FCP colour grading is a little course though. It doesn't have anywhere near the fine control that a fully evolved grading system has. So if you have the budget then dgoulder's idea of rendering out uncompressed and getting a professional grade will give you more options.


David Cox
Baraka Post Production Ltd
  • 0

#9 DOsborne

DOsborne
  • Basic Members
  • PipPip
  • 16 posts
  • Student
  • NYC

Posted 19 March 2006 - 07:26 PM

FCP colour grading is a little course though. It doesn't have anywhere near the fine control that a fully evolved grading system has. So if you have the budget then dgoulder's idea of rendering out uncompressed and getting a professional grade will give you more options.
Baraka Post Production Ltd


That is exactly what I'm thinking; shoot with the HVX, edit with the files from the p2 card (dvcpro hd), then output an uncompressed file for really the sole puspose as mentioned above by dgoulder and davidcox, to move it (the media) either to a post house color grading facility and/or film out place, and also to put away as a backup file of the completed picture.

So I'm NOT editing with 4:4:4 10 bit files, it's just what I want to end up with, if that makes sense. I know that the "uncompressed file" that I'd be producing would never look any better than the DVCPRO codec upon which it was originated but it would be lame to reapply the DVCPRO HD codec again to the final output right?

I don't want to expose my dear little project to that codec more than once(in the camera).

Thank you to all.
  • 0

#10 David Cox

David Cox
  • Sustaining Members
  • 323 posts
  • Digital Image Technician
  • london, UK

Posted 19 March 2006 - 07:33 PM

...it would be lame to reapply the DVCPRO HD codec again to the final output right?


Correct - if you colour correct then the compressors effectively have to start over and compress again, because colour correction will upset the compression footprint. If you don't colour correct, I would hope that the material is not compressed again, either because FCP won't recompress it or because the compression algorithm will not see the need to recompress. Both digi-beta and HD-Cam compressors are fairly ?intelligent? this way, in that material compressed once does not get recompressed on each subsequent record, provided the material is unaltered.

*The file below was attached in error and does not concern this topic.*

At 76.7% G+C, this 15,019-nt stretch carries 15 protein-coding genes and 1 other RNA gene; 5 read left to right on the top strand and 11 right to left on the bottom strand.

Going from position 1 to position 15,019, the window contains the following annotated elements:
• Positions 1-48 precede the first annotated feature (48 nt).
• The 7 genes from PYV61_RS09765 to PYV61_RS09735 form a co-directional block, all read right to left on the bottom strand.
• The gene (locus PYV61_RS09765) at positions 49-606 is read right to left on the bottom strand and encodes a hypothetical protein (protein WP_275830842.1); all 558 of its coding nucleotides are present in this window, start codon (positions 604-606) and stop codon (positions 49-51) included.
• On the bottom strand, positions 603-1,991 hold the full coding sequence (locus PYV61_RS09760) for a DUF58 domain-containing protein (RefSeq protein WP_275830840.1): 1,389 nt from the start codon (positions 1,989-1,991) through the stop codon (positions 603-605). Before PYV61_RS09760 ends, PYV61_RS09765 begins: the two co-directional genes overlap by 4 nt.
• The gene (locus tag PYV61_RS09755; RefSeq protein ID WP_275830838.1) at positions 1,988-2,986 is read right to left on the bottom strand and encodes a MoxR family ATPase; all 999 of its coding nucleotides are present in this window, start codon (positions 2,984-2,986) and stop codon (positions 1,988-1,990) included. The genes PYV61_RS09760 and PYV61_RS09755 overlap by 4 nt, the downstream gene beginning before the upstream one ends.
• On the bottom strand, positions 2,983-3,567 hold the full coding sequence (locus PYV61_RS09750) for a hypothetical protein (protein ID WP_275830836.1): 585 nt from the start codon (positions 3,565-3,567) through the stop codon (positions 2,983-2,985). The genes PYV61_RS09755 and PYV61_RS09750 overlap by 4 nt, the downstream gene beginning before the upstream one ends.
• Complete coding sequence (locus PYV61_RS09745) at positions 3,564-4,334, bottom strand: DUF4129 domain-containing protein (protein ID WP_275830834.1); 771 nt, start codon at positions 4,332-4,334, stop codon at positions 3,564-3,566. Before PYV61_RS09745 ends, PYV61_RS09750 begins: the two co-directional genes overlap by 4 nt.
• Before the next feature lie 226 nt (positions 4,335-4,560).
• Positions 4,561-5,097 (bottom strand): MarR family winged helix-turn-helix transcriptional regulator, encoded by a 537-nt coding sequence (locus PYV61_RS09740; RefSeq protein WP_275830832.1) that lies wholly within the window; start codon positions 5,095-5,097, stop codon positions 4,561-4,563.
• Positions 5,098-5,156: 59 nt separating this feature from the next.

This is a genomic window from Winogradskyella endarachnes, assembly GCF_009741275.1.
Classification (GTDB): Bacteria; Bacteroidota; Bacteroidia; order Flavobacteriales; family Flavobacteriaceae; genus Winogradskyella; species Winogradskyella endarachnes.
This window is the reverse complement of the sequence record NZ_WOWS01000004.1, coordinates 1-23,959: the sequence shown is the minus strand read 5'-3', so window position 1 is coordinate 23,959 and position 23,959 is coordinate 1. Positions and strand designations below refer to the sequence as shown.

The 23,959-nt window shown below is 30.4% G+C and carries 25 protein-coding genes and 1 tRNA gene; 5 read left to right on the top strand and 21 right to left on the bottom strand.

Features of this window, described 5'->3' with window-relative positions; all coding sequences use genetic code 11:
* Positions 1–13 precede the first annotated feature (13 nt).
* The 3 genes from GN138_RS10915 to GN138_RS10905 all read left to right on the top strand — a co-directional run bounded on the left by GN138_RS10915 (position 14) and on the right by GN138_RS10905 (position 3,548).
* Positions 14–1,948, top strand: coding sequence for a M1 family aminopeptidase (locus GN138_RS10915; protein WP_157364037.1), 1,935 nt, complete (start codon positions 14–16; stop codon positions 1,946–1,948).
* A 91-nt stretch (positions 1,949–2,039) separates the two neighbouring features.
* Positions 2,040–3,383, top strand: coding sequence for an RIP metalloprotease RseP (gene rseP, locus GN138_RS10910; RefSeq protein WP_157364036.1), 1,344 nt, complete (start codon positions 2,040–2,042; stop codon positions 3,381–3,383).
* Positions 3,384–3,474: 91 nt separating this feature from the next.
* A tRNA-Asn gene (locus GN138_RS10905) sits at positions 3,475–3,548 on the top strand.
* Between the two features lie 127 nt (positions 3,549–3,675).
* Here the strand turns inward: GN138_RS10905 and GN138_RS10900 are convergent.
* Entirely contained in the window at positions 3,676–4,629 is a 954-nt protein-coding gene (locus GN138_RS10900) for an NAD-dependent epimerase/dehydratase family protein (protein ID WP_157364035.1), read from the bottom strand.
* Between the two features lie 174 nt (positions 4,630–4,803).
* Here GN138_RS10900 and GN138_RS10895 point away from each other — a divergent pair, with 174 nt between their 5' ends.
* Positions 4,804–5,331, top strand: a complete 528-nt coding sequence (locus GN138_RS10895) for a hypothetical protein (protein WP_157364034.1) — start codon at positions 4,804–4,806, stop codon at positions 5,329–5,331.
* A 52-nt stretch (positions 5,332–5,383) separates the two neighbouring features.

• 0

#11 stephen lamb

stephen lamb
  • Basic Members
  • PipPip
  • 91 posts
  • Cinematographer
  • New York, Connecticut

Posted 27 March 2006 - 02:23 AM

DOsborne,
I actually have gone through this exact workflow. I shot super16mm and had it transferred at Bono labs to DVCPro HD. The video footage therefore being exactly the same as the HVX-200. I did sort of an offline edit in Final Cut with the DVCPro HD footage. I then went into aftereffects and using the origanal master video file i recieved from bono, went though, clip by clip, and color corrected as an 8-Bit Blackmagic uncompressed codec. I took those files into final cut pro and did an "online" with the color corrected. Below are stills from before/after.
The question now of course is, was that extra step worth it? I think so, but the other replies on this topic might have better information.
Steve

http://img128.images...2abefore6yv.jpg
http://img128.images.../2aafter3ca.jpg
  • 0

#12 Bradley Stonesifer

Bradley Stonesifer

    New

  • Basic Members
  • Pip
  • 9 posts
  • Cinematographer
  • Los Angeles, California

Posted 07 April 2006 - 11:34 PM

In what way did you go into aftereffects. Did you export the timeline into a qt or can you open the fcp file in after effects. Sorry if this is a stupid question, I haven't got the chance to work with after effects that much. How did you make it uncompressed in after effects. Also could you do the same thing with combustion.